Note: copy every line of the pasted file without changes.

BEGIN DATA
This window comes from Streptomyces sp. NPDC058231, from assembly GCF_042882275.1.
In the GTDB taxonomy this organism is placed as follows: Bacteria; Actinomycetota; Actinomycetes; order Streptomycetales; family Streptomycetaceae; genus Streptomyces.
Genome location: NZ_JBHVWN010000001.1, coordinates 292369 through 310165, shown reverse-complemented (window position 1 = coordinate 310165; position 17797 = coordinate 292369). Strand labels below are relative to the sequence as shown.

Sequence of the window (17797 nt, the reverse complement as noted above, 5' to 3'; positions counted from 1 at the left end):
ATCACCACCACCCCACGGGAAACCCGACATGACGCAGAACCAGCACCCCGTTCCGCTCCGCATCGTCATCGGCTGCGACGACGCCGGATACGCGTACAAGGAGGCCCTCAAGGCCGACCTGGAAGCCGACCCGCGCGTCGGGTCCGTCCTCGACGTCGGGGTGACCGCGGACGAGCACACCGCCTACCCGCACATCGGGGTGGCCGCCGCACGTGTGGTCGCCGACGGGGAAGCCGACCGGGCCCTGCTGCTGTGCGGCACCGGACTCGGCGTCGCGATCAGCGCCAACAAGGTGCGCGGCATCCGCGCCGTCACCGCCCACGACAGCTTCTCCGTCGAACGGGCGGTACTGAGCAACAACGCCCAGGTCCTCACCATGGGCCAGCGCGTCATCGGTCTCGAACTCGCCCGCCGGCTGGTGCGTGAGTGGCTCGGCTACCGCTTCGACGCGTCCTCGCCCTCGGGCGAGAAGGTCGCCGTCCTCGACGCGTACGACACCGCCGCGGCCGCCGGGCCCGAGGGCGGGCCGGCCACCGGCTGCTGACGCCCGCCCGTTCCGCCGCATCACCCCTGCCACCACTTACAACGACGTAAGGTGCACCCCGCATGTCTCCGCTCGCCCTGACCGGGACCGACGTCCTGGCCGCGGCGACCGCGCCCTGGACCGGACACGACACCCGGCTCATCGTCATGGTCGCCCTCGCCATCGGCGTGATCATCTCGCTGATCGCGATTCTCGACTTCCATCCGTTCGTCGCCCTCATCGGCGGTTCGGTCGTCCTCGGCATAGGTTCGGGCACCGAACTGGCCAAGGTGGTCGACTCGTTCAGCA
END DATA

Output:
This window comes from Streptomyces sp. NPDC058231, from assembly GCF_042882275.1.
In the GTDB taxonomy this organism is placed as follows: Bacteria; Actinomycetota; Actinomycetes; order Streptomycetales; family Streptomycetaceae; genus Streptomyces.
Genome location: NZ_JBHVWN010000001.1, coordinates 292369 through 310165, shown reverse-complemented (window position 1 = coordinate 310165; position 17797 = coordinate 292369). Strand labels below are relative to the sequence as shown.

Sequence of the window (17797 nt, the reverse complement as noted above, 5' to 3'; positions counted from 1 at the left end):
ATCACCACCACCCCACGGGAAACCCGACATGACGCAGAACCAGCACCCCGTTCCGCTCCGCATCGTCATCGGCTGCGACGACGCCGGATACGCGTACAAGGAGGCCCTCAAGGCCGACCTGGAAGCCGACCCGCGCGTCGGGTCCGTCCTCGACGTCGGGGTGACCGCGGACGAGCACACCGCCTACCCGCACATCGGGGTGGCCGCCGCACGTGTGGTCGCCGACGGGGAAGCCGACCGGGCCCTGCTGCTGTGCGGCACCGGACTCGGCGTCGCGATCAGCGCCAACAAGGTGCGCGGCATCCGCGCCGTCACCGCCCACGACAGCTTCTCCGTCGAACGGGCGGTACTGAGCAACAACGCCCAGGTCCTCACCATGGGCCAGCGCGTCATCGGTCTCGAACTCGCCCGCCGGCTGGTGCGTGAGTGGCTCGGCTACCGCTTCGACGCGTCCTCGCCCTCGGGCGAGAAGGTCGCCGTCCTCGACGCGTACGACACCGCCGCGGCCGCCGGGCCCGAGGGCGGGCCGGCCACCGGCTGCTGACGCCCGCCCGTTCCGCCGCATCACCCCTGCCACCACTTACAACGACGTAAGGTGCACCCCGCATGTCTCCGCTCGCCCTGACCGGGACCGACGTCCTGGCCGCGGCGACCGCGCCCTGGACCGGACACGACACCCGGCTCATCGTCATGGTCGCCCTCGCCATCGGCGTGATCATCTCGCTGATCGCGATTCTCGACTTCCATCCGTTCGTCGCCCTCATCGGCGGTTCGGTCGTCCTCGGCATAGGTTCGGGCACCGAACTGGCCAAGGTGGTCGACTCGTTCAGCA